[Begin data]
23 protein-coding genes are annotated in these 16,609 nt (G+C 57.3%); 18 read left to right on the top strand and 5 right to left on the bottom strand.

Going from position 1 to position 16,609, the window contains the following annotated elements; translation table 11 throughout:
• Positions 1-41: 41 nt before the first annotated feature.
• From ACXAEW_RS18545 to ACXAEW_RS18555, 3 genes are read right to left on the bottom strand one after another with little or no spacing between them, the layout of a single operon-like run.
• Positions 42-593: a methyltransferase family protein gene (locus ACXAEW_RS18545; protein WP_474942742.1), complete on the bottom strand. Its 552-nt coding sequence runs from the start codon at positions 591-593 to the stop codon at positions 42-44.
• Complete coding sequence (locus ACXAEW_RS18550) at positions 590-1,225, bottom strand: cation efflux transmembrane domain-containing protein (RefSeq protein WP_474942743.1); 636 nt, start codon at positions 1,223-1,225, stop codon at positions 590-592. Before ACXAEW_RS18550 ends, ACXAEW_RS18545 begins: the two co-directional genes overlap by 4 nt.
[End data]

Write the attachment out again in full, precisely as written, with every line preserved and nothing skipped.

23 protein-coding genes are annotated in these 16,609 nt (G+C 57.3%); 18 read left to right on the top strand and 5 right to left on the bottom strand.

Going from position 1 to position 16,609, the window contains the following annotated elements; translation table 11 throughout:
• Positions 1-41: 41 nt before the first annotated feature.
• From ACXAEW_RS18545 to ACXAEW_RS18555, 3 genes are read right to left on the bottom strand one after another with little or no spacing between them, the layout of a single operon-like run.
• Positions 42-593: a methyltransferase family protein gene (locus ACXAEW_RS18545; protein WP_474942742.1), complete on the bottom strand. Its 552-nt coding sequence runs from the start codon at positions 591-593 to the stop codon at positions 42-44.
• Complete coding sequence (locus ACXAEW_RS18550) at positions 590-1,225, bottom strand: cation efflux transmembrane domain-containing protein (RefSeq protein WP_474942743.1); 636 nt, start codon at positions 1,223-1,225, stop codon at positions 590-592. Before ACXAEW_RS18550 ends, ACXAEW_RS18545 begins: the two co-directional genes overlap by 4 nt.